Tuesday, April 12, 2011

The Bus

I ride the #4 bus now. I haven't ridden a city bus in the US for over 25 years, and now I have a bus. It's the 4. It picks me up two blocks from home, and after 45 minutes it lets me off 10 blocks from work. Or vice versa. That doesn't sound like a good ad for public transportation, and I still get driven to work by the love of my life most days, but I like the 4. It makes me feel like I live in a more diverse city than I do live in.

Today, about a mile into the ride, a whole class of 7-year-olds from Boise-Eliot school got on at one stop, with what looked like 2 adults. This made me smile. They were noisy and well behaved. Except for one of their supervisors who kept yelling at them to stop talking: "ZERO TALKING." "How much talking did I say? ZERO." She did eventually almost succeed in silencing them. I liked the chatter better.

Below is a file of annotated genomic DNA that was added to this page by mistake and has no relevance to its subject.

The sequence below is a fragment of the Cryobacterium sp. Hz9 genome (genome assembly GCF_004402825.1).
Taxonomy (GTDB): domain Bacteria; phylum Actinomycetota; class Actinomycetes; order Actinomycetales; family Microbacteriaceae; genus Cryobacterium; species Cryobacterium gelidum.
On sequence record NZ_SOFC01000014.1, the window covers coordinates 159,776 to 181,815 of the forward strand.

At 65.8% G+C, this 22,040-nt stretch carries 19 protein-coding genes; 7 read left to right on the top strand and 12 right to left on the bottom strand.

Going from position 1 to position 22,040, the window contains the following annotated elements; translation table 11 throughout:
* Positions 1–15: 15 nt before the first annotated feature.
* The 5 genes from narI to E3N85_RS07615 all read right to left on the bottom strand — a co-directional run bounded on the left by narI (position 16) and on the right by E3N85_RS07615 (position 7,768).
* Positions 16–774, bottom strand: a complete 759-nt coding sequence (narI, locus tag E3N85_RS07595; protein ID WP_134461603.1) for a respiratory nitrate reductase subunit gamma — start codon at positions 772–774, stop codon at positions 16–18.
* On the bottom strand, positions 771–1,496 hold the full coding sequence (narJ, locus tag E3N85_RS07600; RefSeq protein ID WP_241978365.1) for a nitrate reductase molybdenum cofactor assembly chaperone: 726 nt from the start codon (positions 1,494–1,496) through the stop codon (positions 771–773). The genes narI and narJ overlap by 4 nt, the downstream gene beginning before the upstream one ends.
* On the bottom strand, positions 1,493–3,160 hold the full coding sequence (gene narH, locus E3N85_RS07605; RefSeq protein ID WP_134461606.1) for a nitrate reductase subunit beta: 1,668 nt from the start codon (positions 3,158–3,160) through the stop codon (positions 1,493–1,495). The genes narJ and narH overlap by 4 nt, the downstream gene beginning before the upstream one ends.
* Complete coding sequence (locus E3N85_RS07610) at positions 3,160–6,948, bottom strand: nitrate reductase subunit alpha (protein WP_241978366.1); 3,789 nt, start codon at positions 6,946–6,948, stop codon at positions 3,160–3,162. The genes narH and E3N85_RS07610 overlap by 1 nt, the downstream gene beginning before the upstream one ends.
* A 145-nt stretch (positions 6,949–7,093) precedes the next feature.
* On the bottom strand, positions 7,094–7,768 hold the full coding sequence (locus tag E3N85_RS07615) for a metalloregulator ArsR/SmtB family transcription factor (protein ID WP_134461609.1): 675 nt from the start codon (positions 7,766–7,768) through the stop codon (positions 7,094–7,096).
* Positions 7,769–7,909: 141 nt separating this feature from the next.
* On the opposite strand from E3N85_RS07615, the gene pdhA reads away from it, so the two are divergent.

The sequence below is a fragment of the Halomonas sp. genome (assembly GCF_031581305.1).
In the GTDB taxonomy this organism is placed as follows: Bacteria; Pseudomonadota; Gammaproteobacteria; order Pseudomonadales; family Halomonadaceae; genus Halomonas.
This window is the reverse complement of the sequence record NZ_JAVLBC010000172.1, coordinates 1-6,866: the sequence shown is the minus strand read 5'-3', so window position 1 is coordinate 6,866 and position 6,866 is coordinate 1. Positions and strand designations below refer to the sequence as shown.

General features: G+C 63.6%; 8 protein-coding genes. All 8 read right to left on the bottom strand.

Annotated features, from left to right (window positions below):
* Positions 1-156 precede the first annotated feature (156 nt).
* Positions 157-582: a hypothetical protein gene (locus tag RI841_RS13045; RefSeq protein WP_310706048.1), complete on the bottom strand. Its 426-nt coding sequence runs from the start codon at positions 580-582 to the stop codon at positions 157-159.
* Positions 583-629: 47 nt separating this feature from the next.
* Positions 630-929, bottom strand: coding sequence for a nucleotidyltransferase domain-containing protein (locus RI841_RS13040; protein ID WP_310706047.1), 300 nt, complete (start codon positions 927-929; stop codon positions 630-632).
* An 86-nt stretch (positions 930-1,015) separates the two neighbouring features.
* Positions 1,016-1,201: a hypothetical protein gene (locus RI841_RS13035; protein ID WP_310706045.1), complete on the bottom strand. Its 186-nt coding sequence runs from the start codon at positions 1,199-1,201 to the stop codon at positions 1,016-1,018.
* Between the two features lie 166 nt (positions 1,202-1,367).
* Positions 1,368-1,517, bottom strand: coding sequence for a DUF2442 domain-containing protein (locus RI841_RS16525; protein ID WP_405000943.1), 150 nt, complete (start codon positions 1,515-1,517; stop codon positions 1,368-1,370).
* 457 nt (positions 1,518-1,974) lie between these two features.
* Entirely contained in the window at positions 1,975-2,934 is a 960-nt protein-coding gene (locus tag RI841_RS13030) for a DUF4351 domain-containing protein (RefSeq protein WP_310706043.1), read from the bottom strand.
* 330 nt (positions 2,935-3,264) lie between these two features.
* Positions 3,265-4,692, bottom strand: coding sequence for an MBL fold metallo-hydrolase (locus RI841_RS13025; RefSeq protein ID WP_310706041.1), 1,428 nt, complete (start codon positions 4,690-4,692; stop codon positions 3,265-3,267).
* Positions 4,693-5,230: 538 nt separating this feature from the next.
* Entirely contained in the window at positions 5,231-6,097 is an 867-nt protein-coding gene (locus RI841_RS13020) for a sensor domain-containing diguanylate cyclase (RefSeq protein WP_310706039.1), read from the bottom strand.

My husband goes to Dallas every Friday to cut the grass, work on the house we are about to put on the market, and play volleyball late into the evening with his friends. He drops me off at work and I go home on the 4. I do what everyone else does, find a seat, pull out my faux-pod (a cheap Sansa MP3 player my kids found me on one of those websites where you have 24 hours to decide) or my book, and leave the driving to a very nice man or woman who is, I hope, paid well to put up with us all. I watch people of every color, age, and capability get on and off. I watch Portland go by. I pull the string. I walk the two blocks home. I feel kind of like I live here.

1 comment:

  1. Riding a municipal bus really does a lot to make you feel like you're part of a city ... perhaps even more so than walking! It's a very different experience from driving somewhere.